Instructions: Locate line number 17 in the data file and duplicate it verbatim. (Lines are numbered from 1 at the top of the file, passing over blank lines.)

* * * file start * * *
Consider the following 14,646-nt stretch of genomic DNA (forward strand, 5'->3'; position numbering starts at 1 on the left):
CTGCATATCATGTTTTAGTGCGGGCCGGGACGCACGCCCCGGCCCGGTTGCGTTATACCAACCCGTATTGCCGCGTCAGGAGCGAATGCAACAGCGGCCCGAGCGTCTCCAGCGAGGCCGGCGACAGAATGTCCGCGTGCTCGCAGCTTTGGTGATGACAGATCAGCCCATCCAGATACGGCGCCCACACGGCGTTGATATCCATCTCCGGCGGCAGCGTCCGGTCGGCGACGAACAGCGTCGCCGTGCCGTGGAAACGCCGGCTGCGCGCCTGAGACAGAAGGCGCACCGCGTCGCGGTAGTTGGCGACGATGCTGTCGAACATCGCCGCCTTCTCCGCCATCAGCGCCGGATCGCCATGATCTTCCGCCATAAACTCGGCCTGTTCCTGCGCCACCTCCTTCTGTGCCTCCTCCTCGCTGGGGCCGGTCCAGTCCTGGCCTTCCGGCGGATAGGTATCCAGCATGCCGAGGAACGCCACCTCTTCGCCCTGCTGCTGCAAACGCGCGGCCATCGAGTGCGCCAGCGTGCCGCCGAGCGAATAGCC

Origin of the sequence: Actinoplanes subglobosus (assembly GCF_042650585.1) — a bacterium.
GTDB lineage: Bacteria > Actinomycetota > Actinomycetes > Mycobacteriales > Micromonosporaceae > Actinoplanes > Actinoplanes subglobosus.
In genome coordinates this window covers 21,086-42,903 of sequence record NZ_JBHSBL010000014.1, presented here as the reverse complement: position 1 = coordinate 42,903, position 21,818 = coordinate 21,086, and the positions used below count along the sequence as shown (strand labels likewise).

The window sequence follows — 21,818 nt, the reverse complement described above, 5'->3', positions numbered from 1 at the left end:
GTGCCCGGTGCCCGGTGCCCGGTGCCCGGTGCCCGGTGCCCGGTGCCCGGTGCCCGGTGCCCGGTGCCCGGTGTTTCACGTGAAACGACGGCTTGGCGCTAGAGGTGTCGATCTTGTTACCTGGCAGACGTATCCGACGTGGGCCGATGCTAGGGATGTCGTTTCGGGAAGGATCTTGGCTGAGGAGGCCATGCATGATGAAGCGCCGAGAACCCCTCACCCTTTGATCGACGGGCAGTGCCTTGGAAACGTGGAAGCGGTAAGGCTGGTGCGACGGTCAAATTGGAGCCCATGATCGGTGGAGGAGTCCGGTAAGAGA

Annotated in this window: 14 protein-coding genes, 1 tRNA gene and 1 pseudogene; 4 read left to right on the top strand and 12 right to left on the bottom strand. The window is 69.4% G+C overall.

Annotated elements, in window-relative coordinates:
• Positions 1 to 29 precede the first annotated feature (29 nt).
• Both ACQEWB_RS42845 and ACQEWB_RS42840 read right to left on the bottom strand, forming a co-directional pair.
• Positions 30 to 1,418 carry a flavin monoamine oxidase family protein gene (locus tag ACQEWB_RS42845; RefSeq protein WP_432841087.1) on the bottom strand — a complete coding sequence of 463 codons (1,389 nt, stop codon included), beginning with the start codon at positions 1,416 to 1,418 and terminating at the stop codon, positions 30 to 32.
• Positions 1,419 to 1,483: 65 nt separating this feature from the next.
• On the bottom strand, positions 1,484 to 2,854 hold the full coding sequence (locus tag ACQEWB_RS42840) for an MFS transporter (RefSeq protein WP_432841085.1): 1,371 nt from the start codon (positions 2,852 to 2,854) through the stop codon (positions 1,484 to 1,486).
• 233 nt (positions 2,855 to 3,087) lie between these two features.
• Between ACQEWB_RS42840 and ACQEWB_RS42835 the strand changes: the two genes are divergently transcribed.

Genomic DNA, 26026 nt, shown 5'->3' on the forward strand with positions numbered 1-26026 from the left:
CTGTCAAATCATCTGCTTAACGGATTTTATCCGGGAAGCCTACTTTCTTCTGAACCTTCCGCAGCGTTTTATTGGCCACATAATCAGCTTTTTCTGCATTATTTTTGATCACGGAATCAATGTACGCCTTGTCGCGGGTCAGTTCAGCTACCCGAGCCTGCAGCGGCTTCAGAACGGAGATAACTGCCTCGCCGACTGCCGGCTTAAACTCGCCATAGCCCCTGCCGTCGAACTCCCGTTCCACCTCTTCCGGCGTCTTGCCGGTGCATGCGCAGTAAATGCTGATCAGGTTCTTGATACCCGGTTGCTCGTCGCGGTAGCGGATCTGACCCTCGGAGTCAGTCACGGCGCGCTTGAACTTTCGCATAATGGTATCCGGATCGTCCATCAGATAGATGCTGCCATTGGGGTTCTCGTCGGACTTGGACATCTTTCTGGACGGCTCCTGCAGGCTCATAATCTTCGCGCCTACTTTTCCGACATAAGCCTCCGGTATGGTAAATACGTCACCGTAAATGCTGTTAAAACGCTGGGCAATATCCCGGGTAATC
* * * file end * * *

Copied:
Genomic DNA, 26026 nt, shown 5'->3' on the forward strand with positions numbered 1-26026 from the left: